Roman Koval

Educate to Mediate: Shaping Future Peacebuilders in Ukraine

In 2013 and 2014, student-led protests broke out against the use of authoritarian power in Ukraine. But how did peace education play a role? And how did civil society cause a shift from mediation in the classroom to mediation on the streets?

2013 was a significant year in Ukraine. On 21st November 2013, a student-led protest broke out in response to Ukraine’s former President Viktor Yanukovych’s decision to end talks on a Ukraine-European Union Association Agreement. Referred to as ‘Euromaidan’, it began peacefully, however, as this march gained traction, it was met with violence from the police. Older generations began to join the students, expanding the civil resistance against the use of authoritarian power. Tensions erupted again on the 20th February 2014, which would later be known as ‘the Revolution of Dignity’. Scenes of street clashes, petrol bombs and the shooting of protesters flooded television screens and newspapers.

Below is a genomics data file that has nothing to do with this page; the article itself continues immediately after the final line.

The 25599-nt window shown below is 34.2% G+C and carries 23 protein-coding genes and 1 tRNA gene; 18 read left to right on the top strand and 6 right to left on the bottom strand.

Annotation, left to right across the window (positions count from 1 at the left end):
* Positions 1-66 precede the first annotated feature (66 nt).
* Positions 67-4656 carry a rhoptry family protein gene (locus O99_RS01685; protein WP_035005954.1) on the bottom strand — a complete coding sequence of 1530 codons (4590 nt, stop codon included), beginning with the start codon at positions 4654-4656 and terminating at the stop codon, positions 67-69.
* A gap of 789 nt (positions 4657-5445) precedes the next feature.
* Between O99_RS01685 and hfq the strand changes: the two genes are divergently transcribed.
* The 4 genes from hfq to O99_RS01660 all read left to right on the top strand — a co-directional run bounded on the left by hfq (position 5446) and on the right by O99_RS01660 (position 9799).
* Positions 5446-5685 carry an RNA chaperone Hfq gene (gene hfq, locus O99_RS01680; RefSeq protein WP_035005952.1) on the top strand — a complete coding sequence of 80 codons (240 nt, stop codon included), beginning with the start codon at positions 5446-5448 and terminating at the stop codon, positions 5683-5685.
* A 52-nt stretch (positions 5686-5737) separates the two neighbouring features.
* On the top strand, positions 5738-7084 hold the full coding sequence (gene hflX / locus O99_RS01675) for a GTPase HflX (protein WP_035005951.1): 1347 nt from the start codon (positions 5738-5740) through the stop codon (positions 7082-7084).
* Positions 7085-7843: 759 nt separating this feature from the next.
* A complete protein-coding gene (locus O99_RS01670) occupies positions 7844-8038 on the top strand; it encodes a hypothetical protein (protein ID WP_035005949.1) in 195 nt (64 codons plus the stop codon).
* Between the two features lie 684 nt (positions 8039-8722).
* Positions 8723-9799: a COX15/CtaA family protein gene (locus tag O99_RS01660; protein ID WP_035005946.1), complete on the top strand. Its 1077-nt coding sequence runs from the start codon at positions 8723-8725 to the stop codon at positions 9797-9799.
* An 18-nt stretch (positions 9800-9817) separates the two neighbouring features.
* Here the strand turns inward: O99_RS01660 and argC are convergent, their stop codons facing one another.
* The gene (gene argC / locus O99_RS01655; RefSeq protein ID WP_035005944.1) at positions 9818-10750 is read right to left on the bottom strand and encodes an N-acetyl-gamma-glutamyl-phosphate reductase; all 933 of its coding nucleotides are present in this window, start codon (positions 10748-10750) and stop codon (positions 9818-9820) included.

To shed some light on these events and the role that peace education played, we sat down with Roman Koval, Founder and Head of Board at the Institute for Peace and Common Ground, for the Peace Corner podcast. Roman highlights how education in schools can shape and form the lives of peacebuilders. He shares personal stories of training those who went on to negotiate and mitigate violent conflict in the Maidan protests. To find out how Roman helped to shift mediation from the classroom to the streets of Ukraine, tune in here!

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